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A well-used, late-’70s Electric Mistress. Photo courtesy of Alfi e’s Musical Instruments, Brighton, UK
7. Andy Summers' Electro-Harmonix Electric Mistress Flanger
One thing Andy Summers picked up during his brief stint in 1968 with prog-rock progenitors the Soft Machine came, ironically, not from the band itself, but the act they were touring with—the Jimi Hendrix Experience. Put simply, Summers was “enthralled,” and although he never cites Hendrix as a direct influence, there’s a definite sense of the shamanistic that permeates the Brit guitarist’s work with the Police.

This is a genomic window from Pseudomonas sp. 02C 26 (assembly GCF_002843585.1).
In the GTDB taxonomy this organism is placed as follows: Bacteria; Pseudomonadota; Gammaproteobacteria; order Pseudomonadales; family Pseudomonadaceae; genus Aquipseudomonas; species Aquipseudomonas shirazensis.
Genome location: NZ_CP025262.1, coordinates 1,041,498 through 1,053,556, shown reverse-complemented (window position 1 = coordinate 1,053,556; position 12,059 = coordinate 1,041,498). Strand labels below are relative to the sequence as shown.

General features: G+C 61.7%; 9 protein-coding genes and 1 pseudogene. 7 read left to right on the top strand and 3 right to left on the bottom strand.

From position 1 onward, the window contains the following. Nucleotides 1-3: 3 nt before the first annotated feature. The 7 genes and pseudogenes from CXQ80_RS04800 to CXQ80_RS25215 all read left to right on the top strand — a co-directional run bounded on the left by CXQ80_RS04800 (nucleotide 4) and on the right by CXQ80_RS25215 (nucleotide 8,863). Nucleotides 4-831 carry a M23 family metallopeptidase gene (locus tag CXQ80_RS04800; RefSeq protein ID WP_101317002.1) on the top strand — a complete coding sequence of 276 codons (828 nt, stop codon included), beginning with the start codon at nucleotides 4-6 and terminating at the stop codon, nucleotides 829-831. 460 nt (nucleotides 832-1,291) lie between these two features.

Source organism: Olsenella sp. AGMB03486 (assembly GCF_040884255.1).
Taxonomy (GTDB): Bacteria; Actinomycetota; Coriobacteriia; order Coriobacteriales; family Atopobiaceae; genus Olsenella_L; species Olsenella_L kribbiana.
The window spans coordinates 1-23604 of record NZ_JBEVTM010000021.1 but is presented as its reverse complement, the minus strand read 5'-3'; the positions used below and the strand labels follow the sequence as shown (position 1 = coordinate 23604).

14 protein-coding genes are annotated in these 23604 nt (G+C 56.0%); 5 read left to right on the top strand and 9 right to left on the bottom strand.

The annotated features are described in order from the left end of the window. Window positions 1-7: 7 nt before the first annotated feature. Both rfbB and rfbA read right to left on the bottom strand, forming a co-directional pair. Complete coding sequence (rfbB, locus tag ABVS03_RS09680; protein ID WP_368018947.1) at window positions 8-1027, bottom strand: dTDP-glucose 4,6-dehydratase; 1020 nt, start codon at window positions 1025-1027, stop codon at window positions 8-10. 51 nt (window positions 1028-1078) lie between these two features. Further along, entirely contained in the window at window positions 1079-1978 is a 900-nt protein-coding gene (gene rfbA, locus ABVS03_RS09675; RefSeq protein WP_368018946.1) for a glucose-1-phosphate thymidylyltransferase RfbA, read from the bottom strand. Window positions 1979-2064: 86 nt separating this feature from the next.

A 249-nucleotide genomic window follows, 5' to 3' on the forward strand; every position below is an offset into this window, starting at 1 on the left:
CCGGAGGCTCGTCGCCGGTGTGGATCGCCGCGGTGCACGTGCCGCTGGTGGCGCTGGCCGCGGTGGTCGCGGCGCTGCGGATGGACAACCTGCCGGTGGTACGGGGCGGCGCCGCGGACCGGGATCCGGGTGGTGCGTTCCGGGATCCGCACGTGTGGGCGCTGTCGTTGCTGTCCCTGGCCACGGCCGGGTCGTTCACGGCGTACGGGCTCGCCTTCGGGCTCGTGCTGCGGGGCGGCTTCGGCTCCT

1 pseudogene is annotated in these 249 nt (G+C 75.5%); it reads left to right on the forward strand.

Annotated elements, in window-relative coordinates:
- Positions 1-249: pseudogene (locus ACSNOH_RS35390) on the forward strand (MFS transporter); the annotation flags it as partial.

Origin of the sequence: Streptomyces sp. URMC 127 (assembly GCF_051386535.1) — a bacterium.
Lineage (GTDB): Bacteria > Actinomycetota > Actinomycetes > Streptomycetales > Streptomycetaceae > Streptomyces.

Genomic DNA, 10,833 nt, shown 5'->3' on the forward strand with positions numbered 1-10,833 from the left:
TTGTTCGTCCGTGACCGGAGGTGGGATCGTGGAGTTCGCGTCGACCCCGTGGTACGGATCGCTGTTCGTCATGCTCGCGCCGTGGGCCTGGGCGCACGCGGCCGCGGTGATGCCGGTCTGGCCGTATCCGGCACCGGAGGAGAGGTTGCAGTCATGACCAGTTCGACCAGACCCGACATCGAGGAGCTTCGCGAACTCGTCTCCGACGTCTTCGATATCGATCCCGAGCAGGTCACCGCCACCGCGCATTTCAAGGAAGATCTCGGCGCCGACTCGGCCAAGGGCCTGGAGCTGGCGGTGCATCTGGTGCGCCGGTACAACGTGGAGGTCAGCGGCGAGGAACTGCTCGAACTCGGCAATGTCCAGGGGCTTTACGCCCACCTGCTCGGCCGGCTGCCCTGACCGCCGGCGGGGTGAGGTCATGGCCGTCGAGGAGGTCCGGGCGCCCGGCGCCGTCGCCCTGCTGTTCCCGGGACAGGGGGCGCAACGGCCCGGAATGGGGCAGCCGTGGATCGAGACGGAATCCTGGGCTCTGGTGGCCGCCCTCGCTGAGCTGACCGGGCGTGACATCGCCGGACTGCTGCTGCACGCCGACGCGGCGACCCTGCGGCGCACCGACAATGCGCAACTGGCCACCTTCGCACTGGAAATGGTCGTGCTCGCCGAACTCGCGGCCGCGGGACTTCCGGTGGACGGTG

Summers onstage in 1982. Photo by Neil Zlozower
It started with a Maestro Echoplex EP-3 he acquired in late ’78, just as the band’s Outlandos d’Amour was leaking onto the airwaves, and evolved into a deep fascination with a wide range of phasers, flangers, and guitar synthesizers. The Electro-Harmonix Electric Mistress is probably the most recognizable of anything in the Summers arsenal. Incorporated into a pedalboard custom-designed by effects legend Pete Cornish, the unit gives “Walking on the Moon” its otherworldy textural quality, and is one of the stars of the band’s third album, Zenyattà Mondatta, particularly on “Driven to Tears” and the upbeat hit “De Do Do Do, De Da Da Da.”